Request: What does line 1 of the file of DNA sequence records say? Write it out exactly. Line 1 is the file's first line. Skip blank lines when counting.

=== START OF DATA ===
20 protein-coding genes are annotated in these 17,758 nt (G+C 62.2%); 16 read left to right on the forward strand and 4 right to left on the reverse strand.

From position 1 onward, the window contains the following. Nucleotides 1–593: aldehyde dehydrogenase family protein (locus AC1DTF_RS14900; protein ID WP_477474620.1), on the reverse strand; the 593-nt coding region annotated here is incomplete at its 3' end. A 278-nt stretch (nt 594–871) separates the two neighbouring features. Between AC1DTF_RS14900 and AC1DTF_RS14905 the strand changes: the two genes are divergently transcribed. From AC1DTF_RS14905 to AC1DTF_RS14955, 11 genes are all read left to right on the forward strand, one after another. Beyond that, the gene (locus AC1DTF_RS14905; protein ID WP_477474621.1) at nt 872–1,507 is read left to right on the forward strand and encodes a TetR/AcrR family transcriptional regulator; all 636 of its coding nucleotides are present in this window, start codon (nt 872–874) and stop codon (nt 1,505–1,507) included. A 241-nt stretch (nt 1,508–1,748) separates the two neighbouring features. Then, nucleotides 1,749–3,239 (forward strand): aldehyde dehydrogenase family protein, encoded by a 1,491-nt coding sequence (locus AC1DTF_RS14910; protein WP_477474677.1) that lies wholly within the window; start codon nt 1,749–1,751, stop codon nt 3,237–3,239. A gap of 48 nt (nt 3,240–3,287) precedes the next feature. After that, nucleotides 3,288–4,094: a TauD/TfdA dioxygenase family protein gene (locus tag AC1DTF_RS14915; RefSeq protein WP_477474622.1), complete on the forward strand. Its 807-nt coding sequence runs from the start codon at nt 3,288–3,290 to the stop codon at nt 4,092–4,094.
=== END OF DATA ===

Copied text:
20 protein-coding genes are annotated in these 17,758 nt (G+C 62.2%); 16 read left to right on the forward strand and 4 right to left on the reverse strand.